(Thomas Boston, "Human Nature in its Fourfold State")
"For I know that you will bring me to death, and to the house appointed for all living." Job 30:23
While we are in the body, we are but at an inn--on our way homeward. When we come to our grave--we come to our home, our long home. All living must be inhabitants of this house--good and bad, old and young.
Man's life is a stream, running into death's devouring deeps. Those who now live in palaces, must leave them--and go home to this house; and those who have not where to lay their heads--shall thus have a house at length.
It is long since death began to transport men into another world--and vast multitudes are gone there already. Yet the work is going on still; death is carrying off new inhabitants daily, to the house appointed for all living.
Who has ever heard the grave say, "It is enough!"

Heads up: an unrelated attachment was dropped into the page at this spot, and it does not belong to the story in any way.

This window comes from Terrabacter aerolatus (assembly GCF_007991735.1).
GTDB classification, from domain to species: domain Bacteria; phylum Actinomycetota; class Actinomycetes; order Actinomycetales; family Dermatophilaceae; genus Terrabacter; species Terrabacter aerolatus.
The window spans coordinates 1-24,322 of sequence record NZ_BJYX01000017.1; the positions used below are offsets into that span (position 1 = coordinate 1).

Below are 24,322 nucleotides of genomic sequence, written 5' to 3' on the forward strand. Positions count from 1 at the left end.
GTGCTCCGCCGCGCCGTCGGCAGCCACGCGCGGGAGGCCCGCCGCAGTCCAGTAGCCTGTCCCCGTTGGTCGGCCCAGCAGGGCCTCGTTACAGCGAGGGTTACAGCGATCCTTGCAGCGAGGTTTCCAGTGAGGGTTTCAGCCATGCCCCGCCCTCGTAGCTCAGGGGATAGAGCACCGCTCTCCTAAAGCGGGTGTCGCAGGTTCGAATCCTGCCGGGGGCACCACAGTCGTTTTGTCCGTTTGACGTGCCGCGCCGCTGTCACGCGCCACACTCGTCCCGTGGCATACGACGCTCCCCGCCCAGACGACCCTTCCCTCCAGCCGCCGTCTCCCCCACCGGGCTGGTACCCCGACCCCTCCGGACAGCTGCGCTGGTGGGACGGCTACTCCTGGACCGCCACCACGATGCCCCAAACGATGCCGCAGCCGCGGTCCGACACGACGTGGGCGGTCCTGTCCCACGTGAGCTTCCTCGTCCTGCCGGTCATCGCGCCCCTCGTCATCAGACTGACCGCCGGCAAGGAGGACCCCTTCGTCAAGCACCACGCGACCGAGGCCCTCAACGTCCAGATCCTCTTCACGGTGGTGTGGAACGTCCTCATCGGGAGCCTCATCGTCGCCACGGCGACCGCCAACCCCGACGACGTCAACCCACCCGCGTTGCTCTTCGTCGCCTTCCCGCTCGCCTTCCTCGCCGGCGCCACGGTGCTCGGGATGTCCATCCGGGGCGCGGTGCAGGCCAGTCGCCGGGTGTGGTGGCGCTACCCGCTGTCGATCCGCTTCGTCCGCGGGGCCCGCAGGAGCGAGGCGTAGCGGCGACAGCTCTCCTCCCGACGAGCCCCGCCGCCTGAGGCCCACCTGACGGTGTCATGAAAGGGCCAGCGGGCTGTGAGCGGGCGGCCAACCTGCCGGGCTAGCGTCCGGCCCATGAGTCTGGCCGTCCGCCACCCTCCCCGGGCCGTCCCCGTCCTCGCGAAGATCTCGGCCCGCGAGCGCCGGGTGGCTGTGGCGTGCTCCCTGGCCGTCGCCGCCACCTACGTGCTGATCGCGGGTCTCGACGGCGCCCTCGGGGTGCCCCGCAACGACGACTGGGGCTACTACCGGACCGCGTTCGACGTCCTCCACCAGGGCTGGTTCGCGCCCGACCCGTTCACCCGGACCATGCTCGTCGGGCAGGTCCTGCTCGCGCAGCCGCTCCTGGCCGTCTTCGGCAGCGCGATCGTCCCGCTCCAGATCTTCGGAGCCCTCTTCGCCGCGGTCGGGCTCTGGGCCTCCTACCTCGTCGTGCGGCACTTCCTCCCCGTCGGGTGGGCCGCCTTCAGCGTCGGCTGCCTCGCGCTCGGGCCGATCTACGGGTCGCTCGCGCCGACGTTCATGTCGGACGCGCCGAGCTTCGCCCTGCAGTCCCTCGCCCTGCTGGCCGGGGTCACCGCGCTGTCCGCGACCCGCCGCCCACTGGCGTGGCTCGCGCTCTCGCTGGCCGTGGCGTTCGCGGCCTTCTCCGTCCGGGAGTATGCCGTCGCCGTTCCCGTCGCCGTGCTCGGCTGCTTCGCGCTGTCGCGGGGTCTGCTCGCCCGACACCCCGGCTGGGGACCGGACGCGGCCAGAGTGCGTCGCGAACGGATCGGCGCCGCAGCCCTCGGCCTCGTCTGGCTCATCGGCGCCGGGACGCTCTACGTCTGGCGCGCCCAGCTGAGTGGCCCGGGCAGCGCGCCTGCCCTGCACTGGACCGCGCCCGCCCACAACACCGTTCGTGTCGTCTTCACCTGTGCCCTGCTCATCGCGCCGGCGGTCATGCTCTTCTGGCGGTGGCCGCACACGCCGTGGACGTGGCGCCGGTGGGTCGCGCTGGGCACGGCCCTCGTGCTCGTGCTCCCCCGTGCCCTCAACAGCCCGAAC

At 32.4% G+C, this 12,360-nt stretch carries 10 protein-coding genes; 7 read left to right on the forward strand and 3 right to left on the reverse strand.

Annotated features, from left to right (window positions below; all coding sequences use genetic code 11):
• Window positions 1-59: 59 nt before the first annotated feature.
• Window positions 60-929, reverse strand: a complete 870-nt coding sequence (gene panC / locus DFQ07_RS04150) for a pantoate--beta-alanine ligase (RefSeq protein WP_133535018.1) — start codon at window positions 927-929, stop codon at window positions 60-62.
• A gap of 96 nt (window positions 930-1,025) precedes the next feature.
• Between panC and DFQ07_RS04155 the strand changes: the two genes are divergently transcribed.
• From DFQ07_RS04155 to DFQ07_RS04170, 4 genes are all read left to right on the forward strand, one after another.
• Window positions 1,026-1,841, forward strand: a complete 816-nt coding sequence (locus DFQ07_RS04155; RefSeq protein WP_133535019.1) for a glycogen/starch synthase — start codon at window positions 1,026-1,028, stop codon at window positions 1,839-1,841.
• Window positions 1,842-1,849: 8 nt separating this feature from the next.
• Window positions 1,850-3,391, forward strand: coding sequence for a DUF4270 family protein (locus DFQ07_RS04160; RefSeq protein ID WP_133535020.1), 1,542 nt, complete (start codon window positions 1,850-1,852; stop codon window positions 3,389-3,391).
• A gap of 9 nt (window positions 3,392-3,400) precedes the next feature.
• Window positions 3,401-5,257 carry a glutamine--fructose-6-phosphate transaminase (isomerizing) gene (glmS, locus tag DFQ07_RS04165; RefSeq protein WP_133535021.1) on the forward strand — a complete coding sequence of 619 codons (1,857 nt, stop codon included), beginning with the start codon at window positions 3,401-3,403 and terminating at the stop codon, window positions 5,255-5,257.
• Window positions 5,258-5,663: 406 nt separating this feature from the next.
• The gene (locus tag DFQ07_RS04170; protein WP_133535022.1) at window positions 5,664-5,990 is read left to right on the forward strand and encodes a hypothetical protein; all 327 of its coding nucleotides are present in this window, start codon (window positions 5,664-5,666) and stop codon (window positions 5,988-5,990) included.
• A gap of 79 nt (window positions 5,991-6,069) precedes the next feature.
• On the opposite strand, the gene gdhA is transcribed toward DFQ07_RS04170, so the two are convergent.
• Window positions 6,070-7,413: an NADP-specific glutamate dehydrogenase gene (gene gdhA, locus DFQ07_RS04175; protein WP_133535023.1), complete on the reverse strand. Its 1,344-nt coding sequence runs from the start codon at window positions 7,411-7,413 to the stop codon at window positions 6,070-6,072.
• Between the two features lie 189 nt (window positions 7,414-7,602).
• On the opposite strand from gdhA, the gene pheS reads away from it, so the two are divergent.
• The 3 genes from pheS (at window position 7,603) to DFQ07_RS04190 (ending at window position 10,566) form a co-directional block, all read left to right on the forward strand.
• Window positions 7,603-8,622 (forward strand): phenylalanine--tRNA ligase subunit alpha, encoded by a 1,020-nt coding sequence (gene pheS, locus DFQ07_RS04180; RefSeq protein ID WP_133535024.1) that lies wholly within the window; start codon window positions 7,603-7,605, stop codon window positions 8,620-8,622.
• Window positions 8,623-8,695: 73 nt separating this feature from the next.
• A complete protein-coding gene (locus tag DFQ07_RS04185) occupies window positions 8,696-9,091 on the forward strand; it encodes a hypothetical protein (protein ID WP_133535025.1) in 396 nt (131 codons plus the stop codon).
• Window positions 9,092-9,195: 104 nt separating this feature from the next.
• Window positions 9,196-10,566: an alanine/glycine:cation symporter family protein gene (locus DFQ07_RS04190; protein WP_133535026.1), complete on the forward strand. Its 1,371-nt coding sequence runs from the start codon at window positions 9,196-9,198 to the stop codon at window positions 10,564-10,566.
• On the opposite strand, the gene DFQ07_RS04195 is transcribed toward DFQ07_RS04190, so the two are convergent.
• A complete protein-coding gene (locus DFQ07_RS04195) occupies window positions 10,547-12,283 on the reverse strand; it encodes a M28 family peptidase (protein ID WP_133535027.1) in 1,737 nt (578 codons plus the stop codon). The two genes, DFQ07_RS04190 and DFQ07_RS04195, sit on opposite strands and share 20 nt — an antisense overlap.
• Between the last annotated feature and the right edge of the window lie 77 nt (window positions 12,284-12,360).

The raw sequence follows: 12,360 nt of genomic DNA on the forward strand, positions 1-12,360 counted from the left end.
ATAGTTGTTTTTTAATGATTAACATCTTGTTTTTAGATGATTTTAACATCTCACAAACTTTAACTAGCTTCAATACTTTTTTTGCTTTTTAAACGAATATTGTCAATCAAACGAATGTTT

Long has it been getting--but still it asks.
We do but come into the world--to go out again.
This world is like a great market--where some are coming in, others going out. "One generation passes away, and another generation comes." Ecclesiastes 1:4
Death is an inexorable, irresistible messenger, who cannot be diverted from executing his orders by . . . the force of the mighty, the bribes of the rich, or the entreaties of the poor.
Death does not reverence the hoary head, nor pity the harmless babe. The bold and daring cannot outbrave it; nor can the faint hearted obtain a discharge in this war. The strongest are but brittle earthen vessels, easily broken in shivers